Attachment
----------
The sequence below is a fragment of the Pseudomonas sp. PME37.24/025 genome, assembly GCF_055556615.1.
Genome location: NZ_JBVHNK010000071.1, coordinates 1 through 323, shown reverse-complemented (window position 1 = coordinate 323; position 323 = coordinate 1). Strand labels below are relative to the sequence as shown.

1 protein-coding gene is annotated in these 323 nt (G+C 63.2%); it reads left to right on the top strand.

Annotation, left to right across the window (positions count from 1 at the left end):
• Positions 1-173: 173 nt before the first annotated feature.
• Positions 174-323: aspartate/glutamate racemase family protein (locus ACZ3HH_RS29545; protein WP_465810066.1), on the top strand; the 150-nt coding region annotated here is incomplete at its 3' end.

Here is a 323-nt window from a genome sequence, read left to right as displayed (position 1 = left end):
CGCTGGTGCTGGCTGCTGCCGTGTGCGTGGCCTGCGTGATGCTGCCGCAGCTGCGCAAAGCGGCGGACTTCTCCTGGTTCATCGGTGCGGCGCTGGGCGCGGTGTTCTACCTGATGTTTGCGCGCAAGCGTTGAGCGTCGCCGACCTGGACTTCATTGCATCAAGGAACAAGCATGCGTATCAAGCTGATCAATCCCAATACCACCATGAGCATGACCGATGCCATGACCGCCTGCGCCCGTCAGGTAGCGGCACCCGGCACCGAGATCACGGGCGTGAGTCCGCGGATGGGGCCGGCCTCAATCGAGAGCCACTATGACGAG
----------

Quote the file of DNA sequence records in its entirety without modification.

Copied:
The sequence below is a fragment of the Pseudomonas sp. PME37.24/025 genome, assembly GCF_055556615.1.
Genome location: NZ_JBVHNK010000071.1, coordinates 1 through 323, shown reverse-complemented (window position 1 = coordinate 323; position 323 = coordinate 1). Strand labels below are relative to the sequence as shown.

1 protein-coding gene is annotated in these 323 nt (G+C 63.2%); it reads left to right on the top strand.

Annotation, left to right across the window (positions count from 1 at the left end):
• Positions 1-173: 173 nt before the first annotated feature.
• Positions 174-323: aspartate/glutamate racemase family protein (locus ACZ3HH_RS29545; protein WP_465810066.1), on the top strand; the 150-nt coding region annotated here is incomplete at its 3' end.

Here is a 323-nt window from a genome sequence, read left to right as displayed (position 1 = left end):
CGCTGGTGCTGGCTGCTGCCGTGTGCGTGGCCTGCGTGATGCTGCCGCAGCTGCGCAAAGCGGCGGACTTCTCCTGGTTCATCGGTGCGGCGCTGGGCGCGGTGTTCTACCTGATGTTTGCGCGCAAGCGTTGAGCGTCGCCGACCTGGACTTCATTGCATCAAGGAACAAGCATGCGTATCAAGCTGATCAATCCCAATACCACCATGAGCATGACCGATGCCATGACCGCCTGCGCCCGTCAGGTAGCGGCACCCGGCACCGAGATCACGGGCGTGAGTCCGCGGATGGGGCCGGCCTCAATCGAGAGCCACTATGACGAG